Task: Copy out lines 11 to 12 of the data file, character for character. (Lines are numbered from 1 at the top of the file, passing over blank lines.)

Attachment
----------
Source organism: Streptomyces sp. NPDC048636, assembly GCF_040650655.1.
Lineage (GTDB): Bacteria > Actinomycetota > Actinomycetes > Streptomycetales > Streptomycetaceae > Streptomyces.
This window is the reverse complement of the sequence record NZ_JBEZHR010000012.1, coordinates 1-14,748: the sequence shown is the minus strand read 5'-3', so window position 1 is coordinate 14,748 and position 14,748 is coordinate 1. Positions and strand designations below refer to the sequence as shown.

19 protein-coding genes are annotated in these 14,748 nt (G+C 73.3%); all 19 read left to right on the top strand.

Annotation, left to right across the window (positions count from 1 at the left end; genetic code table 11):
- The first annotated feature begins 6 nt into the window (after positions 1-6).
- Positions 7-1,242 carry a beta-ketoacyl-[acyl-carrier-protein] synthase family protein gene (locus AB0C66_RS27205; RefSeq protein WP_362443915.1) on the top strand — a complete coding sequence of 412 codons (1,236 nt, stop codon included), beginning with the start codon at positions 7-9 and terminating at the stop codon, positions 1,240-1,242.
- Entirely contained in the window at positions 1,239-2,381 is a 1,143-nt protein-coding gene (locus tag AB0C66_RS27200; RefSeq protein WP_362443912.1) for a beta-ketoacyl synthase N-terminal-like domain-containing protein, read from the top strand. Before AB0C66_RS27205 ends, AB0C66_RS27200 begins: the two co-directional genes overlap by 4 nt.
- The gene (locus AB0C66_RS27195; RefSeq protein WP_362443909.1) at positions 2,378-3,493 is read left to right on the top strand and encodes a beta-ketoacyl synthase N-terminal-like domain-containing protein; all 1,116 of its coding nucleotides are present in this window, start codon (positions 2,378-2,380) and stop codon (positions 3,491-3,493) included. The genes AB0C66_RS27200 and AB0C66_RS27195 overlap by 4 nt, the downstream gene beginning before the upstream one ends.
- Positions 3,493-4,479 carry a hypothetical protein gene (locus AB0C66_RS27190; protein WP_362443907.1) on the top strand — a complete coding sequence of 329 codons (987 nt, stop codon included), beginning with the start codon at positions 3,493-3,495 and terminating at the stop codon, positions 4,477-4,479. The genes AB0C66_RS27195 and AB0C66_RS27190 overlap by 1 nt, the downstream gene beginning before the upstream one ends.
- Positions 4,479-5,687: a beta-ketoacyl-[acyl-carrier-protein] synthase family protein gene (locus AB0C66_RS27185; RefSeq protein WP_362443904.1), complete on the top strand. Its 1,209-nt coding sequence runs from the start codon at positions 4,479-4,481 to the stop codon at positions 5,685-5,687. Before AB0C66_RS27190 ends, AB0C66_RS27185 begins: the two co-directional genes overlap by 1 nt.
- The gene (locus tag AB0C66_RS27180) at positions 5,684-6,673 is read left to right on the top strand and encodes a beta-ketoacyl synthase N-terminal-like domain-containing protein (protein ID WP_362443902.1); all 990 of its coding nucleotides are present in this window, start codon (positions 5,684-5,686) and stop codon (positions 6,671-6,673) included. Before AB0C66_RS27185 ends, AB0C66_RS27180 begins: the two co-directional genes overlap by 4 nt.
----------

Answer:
- Positions 4,479-5,687: a beta-ketoacyl-[acyl-carrier-protein] synthase family protein gene (locus AB0C66_RS27185; RefSeq protein WP_362443904.1), complete on the top strand. Its 1,209-nt coding sequence runs from the start codon at positions 4,479-4,481 to the stop codon at positions 5,685-5,687. Before AB0C66_RS27190 ends, AB0C66_RS27185 begins: the two co-directional genes overlap by 1 nt.
- The gene (locus tag AB0C66_RS27180) at positions 5,684-6,673 is read left to right on the top strand and encodes a beta-ketoacyl synthase N-terminal-like domain-containing protein (protein ID WP_362443902.1); all 990 of its coding nucleotides are present in this window, start codon (positions 5,684-5,686) and stop codon (positions 6,671-6,673) included. Before AB0C66_RS27185 ends, AB0C66_RS27180 begins: the two co-directional genes overlap by 4 nt.